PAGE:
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Chapter: Biology Practicals: Laboratory Equipment

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Making Biology Solutions - Biology Laboratory Practicals

Activities in the topics of Nutrition and Respiration require specific analytical solutions.

Making Biology Solutions

Activities in the topics of Nutrition and Respiration require specific analytical solutions. In this section you will find materials and instructions on how to prepare common solutions for the Biology laboratory.

For local and low cost sources of the chemicals mentioned in these prepa-rations, see the section on Sources of Chemicals.

 

Benedict's Solution

 

Description: Bright blue solution

Use: To test for reducing and non-reducing sugars

Result: Gives orange precipitate when boiled with reducing sugar

Hazard: Copper ions are poisonous if they enter the body. Use tools to avoid contact between copper (II) sulphate and skin. Wash hands after using this chemical.

Procedure: Dissolve 5 teaspoons of sodium carbonate, 3 teaspoons of citric acid, and one teaspoon of copper sulphate in half a litre of water. Shake until everything is fully dissolved.

Note: The addition of the citric acid and sodium carbonate should be done slowly as they cause e ervescence when mixed quickly.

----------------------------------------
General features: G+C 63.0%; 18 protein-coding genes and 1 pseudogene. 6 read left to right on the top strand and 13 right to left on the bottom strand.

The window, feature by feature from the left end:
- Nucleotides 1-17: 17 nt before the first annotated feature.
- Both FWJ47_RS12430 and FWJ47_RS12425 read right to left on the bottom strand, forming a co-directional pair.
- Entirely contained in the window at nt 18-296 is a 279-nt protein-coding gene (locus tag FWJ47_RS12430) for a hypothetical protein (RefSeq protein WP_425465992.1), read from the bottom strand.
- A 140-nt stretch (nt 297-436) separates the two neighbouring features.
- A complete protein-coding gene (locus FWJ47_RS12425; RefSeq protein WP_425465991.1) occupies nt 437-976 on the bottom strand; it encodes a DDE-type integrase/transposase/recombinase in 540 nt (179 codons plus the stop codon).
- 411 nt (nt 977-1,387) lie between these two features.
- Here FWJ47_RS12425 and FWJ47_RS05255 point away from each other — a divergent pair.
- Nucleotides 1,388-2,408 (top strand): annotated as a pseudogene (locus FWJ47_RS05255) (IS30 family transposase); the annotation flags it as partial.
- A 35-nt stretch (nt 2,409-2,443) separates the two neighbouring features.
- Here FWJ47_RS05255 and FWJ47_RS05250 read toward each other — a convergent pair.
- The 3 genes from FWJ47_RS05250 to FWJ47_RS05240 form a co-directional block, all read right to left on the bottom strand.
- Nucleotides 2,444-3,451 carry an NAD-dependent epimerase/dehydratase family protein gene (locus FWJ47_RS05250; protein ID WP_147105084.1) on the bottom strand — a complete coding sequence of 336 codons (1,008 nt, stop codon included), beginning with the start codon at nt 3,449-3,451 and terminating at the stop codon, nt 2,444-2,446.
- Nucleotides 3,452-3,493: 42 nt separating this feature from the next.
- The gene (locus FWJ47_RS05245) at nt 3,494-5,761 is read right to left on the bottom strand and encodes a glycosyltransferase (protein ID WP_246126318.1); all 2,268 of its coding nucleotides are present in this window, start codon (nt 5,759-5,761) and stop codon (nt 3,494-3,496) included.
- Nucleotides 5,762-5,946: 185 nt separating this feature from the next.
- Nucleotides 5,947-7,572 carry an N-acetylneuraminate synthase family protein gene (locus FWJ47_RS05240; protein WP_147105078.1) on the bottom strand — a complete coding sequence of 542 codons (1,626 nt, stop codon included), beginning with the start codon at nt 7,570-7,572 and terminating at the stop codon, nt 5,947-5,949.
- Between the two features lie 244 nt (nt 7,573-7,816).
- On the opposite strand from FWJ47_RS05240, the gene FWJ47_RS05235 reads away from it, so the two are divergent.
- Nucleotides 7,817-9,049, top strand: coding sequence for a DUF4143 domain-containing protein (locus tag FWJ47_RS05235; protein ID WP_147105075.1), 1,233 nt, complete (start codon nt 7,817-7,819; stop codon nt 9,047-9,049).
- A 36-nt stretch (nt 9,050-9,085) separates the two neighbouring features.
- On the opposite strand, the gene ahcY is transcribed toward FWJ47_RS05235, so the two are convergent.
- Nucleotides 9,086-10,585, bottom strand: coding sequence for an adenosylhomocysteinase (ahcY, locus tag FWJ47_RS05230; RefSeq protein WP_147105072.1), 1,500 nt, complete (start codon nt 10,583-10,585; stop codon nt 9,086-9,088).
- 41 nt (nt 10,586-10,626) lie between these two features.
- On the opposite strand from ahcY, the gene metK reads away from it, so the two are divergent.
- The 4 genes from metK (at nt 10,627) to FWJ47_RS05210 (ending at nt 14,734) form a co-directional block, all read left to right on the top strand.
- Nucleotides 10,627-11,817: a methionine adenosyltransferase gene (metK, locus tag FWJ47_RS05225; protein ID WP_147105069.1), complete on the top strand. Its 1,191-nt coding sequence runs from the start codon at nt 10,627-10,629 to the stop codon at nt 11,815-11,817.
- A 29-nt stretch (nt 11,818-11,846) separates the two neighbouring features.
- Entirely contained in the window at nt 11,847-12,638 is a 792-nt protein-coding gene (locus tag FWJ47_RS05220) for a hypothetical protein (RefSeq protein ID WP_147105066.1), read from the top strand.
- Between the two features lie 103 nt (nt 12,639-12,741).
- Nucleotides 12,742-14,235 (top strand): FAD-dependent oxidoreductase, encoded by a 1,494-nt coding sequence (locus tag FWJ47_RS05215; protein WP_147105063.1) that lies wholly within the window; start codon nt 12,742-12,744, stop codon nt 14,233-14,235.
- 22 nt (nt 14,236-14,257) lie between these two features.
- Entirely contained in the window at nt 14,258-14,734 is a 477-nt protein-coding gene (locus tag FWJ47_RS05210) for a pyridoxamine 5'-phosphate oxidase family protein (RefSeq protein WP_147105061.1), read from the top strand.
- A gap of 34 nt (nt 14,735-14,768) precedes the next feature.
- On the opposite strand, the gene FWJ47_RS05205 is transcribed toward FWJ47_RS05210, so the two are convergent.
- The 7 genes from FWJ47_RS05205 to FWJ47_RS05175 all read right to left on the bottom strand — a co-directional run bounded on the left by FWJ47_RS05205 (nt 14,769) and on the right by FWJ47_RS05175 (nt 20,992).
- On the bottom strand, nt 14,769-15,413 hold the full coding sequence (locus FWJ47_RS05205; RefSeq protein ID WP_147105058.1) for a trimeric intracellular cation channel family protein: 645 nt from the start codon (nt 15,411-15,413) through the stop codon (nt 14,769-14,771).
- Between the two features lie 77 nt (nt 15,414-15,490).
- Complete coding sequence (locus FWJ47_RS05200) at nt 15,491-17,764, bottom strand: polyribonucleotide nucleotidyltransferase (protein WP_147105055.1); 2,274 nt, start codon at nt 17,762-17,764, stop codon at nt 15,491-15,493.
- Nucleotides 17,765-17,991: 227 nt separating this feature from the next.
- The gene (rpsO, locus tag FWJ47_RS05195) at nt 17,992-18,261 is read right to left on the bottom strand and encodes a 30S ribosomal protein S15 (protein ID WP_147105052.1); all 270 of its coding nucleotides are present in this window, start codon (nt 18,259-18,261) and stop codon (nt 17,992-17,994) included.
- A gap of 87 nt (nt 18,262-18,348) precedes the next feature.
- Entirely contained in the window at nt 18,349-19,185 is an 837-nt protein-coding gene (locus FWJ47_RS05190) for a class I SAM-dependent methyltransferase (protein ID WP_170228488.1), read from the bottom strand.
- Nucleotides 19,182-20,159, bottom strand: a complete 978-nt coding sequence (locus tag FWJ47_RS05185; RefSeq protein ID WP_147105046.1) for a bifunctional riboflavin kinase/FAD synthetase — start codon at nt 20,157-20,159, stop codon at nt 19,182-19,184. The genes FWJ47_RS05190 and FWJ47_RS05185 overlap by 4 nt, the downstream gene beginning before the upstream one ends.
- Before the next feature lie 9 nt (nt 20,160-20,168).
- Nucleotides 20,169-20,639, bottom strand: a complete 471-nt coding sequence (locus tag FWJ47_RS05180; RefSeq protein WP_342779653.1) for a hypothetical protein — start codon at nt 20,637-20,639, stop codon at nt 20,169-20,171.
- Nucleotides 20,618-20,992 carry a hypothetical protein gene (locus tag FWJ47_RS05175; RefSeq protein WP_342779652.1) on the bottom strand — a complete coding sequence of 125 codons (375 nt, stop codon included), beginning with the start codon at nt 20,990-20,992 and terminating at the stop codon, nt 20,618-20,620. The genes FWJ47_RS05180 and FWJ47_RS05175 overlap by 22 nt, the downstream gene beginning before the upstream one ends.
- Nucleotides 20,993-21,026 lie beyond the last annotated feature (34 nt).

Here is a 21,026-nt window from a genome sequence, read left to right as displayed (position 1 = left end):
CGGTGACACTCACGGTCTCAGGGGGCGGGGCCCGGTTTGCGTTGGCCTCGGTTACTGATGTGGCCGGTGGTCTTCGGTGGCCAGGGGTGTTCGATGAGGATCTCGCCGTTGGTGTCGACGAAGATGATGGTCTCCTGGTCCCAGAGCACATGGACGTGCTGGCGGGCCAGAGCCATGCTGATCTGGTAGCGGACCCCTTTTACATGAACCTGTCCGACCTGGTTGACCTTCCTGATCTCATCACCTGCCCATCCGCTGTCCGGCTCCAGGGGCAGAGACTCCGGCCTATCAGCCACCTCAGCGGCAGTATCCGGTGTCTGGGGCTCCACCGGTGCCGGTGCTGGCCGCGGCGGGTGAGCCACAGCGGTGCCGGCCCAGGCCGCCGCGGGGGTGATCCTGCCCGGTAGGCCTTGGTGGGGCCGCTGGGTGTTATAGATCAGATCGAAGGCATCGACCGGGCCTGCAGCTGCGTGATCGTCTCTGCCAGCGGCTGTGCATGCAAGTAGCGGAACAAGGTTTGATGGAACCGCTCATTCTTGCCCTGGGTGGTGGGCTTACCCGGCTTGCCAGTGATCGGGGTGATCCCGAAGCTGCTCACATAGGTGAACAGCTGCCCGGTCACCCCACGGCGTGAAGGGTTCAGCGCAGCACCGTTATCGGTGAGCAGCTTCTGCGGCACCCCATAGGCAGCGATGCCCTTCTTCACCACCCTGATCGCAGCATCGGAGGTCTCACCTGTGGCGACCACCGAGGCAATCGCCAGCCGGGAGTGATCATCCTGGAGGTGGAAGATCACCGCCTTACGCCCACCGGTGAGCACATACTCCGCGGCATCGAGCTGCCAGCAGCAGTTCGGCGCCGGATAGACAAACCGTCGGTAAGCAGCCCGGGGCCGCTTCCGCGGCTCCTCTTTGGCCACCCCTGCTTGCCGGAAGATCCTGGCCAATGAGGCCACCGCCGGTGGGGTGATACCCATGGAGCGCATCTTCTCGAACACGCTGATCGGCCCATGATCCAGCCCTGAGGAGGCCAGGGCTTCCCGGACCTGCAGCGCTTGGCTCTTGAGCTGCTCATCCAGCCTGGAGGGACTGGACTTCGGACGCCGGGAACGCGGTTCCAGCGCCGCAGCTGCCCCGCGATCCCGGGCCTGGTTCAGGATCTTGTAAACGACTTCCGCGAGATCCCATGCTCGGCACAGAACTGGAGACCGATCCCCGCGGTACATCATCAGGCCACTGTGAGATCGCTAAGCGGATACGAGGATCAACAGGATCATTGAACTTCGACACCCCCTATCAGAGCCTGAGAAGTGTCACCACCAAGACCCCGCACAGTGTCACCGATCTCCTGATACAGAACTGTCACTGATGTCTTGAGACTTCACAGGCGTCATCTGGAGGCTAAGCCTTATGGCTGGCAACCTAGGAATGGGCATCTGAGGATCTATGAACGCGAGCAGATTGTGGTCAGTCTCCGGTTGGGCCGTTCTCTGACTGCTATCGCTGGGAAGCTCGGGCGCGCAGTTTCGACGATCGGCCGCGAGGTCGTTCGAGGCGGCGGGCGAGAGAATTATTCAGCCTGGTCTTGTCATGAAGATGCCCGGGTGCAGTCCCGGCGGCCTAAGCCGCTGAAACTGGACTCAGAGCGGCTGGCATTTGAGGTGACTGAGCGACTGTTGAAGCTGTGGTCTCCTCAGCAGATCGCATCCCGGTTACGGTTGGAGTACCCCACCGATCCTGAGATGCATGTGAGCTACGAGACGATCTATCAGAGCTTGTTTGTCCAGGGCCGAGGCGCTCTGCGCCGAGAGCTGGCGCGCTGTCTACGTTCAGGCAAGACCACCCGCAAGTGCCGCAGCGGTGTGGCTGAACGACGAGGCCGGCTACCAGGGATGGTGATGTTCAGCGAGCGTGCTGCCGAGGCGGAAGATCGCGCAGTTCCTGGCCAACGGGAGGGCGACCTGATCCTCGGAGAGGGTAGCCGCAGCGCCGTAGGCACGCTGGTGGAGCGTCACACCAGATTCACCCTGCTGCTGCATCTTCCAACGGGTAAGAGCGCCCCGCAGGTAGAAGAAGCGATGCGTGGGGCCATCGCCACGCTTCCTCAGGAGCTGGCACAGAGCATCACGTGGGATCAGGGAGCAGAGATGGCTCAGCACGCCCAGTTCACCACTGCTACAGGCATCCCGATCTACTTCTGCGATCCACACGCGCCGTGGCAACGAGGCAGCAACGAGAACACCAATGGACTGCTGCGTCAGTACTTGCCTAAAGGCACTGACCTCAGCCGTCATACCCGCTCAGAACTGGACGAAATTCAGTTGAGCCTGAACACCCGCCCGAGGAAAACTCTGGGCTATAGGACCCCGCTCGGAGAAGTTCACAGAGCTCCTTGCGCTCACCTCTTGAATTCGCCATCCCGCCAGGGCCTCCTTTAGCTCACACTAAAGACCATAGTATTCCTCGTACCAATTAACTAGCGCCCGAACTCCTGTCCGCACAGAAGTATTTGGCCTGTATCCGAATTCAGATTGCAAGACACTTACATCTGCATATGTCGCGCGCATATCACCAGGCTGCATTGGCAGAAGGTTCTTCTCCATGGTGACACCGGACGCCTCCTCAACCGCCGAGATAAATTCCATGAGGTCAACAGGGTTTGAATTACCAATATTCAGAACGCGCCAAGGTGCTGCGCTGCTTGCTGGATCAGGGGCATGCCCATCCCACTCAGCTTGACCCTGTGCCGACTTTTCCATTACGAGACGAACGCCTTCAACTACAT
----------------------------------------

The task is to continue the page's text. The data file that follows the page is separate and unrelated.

Calcium Hydroxide Solution (Lime Water)

Description: Opaque white liquid

Use: To test for CO2

Result: This liquid will change from clear to cloudy if CO2 is present.

Procedure: Add 3 spoonfuls of white cement into about half a litre of water. Stir the solution and let it settle. Decant the clear solution and transfer it to a reagent bottle.

 

Citric Acid Solution

Description: Colourless solution

Use: To hydrolyse non-reducing sugars to reducing sugars

Procedure: Dissolve 2 1/2 spoonfuls of citric acid in half a litre of water.

 

Copper Sulphate Solution

Description: Light blue solution

Use: To test for proteins, to prepare Benedict's Solution

Result: Gives a purple colour when combined with NaOH in protein solution

Hazard: Copper ions are poisonous if they enter the body. Use tools to avoid contact between copper (II) sulphate and skin. Wash hands after using this chemical.

Procedure: Dissolve 1 spoonful of CuSO4 crystals in 1/2 litre of water. Dis-solve the CuSO4 completely.

 

Iodine Solution

Description: Light brown solution

Use: To test for starch and lipids

Result: Gives a red ring with lipids and a black-blue with starch

Procedure: Dilute 1 part concentrated iodine tincture with 9 parts water. Keep the solution in a labelled reagent bottle.


Figure 3.1: Iodine solution can be easily prepared and stored for later use.

 

Sodium Hydroxide Solution

Description: Slightly cloudy white solution

Use: To test for proteins

Result: Gives a purple colour when combined with CuSO4 in protein solution Hazard: Corrodes metal, burns skin, and can blind if it gets into the eyes

Procedure: Combine 1 spoon of NaOH with 1/2 litre of water.

Local manufacture: Burn dry grass and collect the ash. Dissolve 3 spoonfuls of ash into a litre of water. Stir the solution and let it settle. Decant the solution, then place the solution in a labelled reagent bottle.

Note: Local manufacture is not very practical because it will make a very dilute solution. This can be performed just to demonstrate the nature of ashes. It is best to buy industrial caustic soda.


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